--I'm struggling with The Twyford Code by Janice Hallett, finding it disappointing after her first, The Appeal. (Sunday Times Crime book of 2021)
Hallett has come up with an unusual way to put novels together (no spoilers); and though it worked once, it did have the feel of a parlour word game. (Consequences, anyone?)
The technique palls rather in the second book and I can't help stopping and asking myself whether this is really YA or not. Somewhere between Enid Blyton and 39 Steps. I also have to stop myself brooding over 'how the hell did she get this published – it's amazingly weak –– or is it really very tongue in cheek?'
I am confident, however, there is a massive twist to come... there must be.

--I was also disappointed in Dolphin Junction by Mick Herron. Short stories, mainly featuring characters from two of his published series. IMHO, the stories have the feel of discarded chapters. Two struck me (again very much IMHO) as weak and several seemed needlessly complicated. Twice I had to re-read the last two pages to be clear as to exactly what was happening/who did what.
That said, there is a moment in a standalone story – just one moment – that is as atmospheric and CREEPY as moments from Michelle Paver or Susan Hill, both of whom I admire greatly. Herron has not, to my knowledge, done this before. Pity the rest of the story isn't stronger – it's just a vehicle for this moment – but I enjoyed it.

--And a slim one I was pleased with:
How To Write A Novel In 6 Months: A published author's guide to writing a 50,000-word book in 24 weeks by Emson, Thomas.
What this does is help the reader focus, get organised, stop staring out of the window and actually put fingers to keys. For less than GBP5.00. (What it won't do, and makes no claims to, is describe how to put one word together with the following one. You're on your own with that.)
Emson is a conventionally published author of horror and fantasy – not my area, but hey! – though this one is self-published and is, I think, more aimed at the s-p author. He's obviously a very organised and determined writer, and although there was a lot I already knew, there were useful tips and prompts. His system clearly works for him.
 

Andy D

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It’s a great feeling when you’re reading a book and you think to yourself ‘This is just the best book’ (even though I’ve thought it before and there are many, and I’m a slow reader besides). But I really am loving The Princess Bride!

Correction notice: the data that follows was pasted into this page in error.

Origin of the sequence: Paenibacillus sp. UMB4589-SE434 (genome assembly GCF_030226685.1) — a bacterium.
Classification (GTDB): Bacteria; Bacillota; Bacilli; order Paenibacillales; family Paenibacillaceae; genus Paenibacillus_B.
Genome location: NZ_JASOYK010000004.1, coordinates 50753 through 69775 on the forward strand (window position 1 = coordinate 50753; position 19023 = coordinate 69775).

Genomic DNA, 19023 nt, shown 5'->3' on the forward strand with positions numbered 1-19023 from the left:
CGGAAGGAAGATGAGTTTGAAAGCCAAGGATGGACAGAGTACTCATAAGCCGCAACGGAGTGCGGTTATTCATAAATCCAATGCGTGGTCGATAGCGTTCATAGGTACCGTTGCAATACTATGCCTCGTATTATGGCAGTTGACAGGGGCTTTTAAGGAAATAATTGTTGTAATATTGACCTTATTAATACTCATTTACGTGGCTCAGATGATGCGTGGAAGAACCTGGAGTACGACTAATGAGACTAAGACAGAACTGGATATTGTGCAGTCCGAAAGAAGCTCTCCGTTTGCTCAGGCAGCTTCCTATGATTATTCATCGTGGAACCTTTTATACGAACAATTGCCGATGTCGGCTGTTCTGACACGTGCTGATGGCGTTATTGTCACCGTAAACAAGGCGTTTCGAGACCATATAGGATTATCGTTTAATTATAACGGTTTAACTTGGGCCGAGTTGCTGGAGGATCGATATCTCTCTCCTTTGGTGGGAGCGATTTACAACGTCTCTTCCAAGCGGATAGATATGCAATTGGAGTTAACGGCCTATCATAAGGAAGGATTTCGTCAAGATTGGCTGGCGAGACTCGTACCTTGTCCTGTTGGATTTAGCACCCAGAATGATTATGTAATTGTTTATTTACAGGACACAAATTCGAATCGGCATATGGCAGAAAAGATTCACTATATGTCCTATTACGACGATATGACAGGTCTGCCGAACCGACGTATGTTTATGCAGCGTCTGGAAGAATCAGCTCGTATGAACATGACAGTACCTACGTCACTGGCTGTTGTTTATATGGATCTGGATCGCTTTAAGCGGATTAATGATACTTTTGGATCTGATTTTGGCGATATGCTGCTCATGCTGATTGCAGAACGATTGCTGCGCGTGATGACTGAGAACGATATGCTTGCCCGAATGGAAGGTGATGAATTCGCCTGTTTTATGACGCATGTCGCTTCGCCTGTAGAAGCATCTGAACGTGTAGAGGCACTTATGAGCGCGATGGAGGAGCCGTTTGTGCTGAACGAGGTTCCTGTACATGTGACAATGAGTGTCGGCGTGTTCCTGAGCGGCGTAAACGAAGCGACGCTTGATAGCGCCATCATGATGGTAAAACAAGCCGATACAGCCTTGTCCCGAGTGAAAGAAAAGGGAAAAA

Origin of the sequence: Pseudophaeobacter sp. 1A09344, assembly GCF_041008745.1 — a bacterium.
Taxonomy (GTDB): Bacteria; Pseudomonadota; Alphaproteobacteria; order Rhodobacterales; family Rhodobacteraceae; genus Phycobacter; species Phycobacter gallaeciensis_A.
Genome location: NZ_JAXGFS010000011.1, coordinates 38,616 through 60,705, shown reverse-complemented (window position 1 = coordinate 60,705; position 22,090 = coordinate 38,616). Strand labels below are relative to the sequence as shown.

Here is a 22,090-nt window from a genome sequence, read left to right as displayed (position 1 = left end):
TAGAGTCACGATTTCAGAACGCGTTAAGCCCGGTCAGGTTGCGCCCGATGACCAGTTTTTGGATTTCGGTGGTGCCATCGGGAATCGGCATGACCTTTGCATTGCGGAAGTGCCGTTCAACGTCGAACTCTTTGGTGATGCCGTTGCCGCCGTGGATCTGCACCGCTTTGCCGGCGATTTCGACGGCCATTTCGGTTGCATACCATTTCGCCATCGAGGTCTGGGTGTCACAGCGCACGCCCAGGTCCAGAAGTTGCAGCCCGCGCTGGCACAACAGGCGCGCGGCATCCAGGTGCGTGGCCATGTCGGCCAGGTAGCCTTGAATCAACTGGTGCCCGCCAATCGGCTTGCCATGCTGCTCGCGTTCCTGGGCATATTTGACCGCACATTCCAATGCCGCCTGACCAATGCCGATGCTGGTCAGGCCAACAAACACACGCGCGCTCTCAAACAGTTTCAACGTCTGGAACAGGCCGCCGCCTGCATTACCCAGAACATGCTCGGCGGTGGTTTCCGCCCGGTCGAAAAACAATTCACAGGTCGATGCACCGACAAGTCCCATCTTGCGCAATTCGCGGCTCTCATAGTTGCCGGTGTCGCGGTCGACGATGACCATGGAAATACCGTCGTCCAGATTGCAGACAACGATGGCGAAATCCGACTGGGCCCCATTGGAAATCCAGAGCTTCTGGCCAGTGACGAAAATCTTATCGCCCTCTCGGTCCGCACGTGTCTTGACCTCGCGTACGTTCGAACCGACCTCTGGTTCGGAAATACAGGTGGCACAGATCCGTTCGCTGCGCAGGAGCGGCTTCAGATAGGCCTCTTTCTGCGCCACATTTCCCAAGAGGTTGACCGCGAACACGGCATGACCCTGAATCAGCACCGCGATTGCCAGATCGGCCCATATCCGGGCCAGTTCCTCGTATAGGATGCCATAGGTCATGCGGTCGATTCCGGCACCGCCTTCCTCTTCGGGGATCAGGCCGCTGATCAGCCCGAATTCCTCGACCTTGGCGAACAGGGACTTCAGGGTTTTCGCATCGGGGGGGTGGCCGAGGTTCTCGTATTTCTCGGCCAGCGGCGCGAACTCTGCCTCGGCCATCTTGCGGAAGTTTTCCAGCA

And, I’m only slightly ashamed to admit, I bought it as a Christmas present for myself (though I did then give it to my folks and got them to wrap it up. Cos, y’know, I’m a grown up like that.)
 

E G Logan

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TO BE FAIR
Back to The Twyford Code by Janice Hallett: there is indeed more to it than it seems up to about half-way through. For every one of my criticisms/reservations, not all spelled out here, there was eventually an explanation.

As with her first novel, The Appeal, there was a point where I was ready to scream out loud with frustration – probably the moment when I wrote the review above – before ALL began to be revealed. But the revelations were not so much of a one-off twist unveiling as a gradual unpeeling of the many, many layers.

Even the omni-present Blyton overtones – 'Six Go Larking About' – seem to have been a deliberate homage. And there was a reason for the irritating gimmick of the audio transcription in which the text is written, with all its mistakes and mishearings. All the mistakes were deliberate, too.

Very, very clever. IMHO, too clever by half.
 

KateESal

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the new Asterix
"Father Christmas" got this for my son. Good stuff, the new duo are getting into their stride now.

Another vote for The Princess Bride...works brilliantly in both formats (novel and film)

I got N or M? by Agatha Christie, which I'd already read decades ago, but it was great to submerge myself in the oh-so-very-British middle class world of Christie once more, with all its genteel skulduggery and ingenious plotting. I also love that I can read one in a couple of hours, unlike so many of today's tomes!!